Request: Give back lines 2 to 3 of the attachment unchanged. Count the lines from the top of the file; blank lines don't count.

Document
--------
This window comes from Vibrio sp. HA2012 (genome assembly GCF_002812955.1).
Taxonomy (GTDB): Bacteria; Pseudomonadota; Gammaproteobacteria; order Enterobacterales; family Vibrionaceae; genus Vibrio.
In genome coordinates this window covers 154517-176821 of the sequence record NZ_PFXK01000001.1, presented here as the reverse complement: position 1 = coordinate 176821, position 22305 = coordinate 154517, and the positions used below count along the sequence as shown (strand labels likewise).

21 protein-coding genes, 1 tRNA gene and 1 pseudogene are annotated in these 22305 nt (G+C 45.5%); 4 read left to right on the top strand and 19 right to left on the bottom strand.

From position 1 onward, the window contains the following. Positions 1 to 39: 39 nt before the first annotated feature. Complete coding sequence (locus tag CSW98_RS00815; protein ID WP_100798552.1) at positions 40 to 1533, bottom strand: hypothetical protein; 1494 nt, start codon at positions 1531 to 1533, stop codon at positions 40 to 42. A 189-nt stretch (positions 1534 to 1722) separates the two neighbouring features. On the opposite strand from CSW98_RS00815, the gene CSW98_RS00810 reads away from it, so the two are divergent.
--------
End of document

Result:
Taxonomy (GTDB): Bacteria; Pseudomonadota; Gammaproteobacteria; order Enterobacterales; family Vibrionaceae; genus Vibrio.
In genome coordinates this window covers 154517-176821 of the sequence record NZ_PFXK01000001.1, presented here as the reverse complement: position 1 = coordinate 176821, position 22305 = coordinate 154517, and the positions used below count along the sequence as shown (strand labels likewise).